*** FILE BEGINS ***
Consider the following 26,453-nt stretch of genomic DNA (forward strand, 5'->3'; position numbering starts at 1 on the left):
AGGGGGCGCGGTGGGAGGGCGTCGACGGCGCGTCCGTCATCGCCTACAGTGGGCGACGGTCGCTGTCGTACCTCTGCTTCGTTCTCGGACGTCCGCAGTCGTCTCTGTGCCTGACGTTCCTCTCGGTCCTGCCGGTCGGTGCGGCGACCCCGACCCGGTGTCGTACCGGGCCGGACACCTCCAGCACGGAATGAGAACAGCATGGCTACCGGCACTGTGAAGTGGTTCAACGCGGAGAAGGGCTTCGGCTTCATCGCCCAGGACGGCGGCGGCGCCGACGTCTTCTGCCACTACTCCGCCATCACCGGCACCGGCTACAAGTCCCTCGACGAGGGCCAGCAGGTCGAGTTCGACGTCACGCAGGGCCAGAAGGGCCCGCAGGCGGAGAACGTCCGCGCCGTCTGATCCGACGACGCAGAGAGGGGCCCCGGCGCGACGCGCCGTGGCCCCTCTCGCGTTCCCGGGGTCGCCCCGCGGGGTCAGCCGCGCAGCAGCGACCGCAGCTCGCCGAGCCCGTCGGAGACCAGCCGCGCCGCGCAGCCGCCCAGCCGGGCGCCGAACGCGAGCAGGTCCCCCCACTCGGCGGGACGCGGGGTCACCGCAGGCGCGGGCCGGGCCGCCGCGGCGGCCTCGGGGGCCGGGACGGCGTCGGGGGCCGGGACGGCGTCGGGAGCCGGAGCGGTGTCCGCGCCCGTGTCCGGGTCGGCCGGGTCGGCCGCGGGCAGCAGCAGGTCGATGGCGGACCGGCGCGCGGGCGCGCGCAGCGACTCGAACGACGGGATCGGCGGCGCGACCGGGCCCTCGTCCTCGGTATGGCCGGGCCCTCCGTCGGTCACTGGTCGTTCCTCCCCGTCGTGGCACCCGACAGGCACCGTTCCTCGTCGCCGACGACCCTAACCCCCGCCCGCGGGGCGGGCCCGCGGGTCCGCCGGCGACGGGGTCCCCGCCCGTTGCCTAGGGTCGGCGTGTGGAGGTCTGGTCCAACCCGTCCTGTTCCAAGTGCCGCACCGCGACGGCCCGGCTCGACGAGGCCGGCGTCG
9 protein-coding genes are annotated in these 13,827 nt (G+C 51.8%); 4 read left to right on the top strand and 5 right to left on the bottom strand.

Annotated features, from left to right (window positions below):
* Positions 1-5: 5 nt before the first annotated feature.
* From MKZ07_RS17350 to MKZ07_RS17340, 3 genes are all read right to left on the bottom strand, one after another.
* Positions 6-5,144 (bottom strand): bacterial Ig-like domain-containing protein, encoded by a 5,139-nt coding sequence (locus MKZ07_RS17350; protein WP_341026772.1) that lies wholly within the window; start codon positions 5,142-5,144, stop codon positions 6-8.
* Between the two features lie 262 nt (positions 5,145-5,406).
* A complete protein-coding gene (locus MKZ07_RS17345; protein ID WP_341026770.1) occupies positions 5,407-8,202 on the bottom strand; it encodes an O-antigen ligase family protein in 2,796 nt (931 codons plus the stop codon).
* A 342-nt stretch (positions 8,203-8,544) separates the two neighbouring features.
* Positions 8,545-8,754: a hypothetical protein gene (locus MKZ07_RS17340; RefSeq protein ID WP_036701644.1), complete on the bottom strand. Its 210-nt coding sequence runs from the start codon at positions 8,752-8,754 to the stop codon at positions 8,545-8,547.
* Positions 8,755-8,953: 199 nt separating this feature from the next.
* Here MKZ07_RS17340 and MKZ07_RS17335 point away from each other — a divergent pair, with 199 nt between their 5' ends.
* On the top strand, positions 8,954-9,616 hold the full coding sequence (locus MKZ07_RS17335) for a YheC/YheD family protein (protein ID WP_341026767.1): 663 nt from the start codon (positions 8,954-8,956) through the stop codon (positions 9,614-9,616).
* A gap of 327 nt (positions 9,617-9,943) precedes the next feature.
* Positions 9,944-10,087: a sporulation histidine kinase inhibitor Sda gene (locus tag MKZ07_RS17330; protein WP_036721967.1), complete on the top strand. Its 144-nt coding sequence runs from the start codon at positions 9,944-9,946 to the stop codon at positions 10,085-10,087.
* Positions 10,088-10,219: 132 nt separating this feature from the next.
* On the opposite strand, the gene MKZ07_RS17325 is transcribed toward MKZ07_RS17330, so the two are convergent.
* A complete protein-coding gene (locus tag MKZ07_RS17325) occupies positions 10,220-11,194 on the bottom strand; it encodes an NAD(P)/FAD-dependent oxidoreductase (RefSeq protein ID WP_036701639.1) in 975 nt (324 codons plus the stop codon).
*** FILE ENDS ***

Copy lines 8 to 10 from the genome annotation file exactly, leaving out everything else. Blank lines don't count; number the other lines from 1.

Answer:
* Between the two features lie 262 nt (positions 5,145-5,406).
* A complete protein-coding gene (locus MKZ07_RS17345; protein ID WP_341026770.1) occupies positions 5,407-8,202 on the bottom strand; it encodes an O-antigen ligase family protein in 2,796 nt (931 codons plus the stop codon).
* A 342-nt stretch (positions 8,203-8,544) separates the two neighbouring features.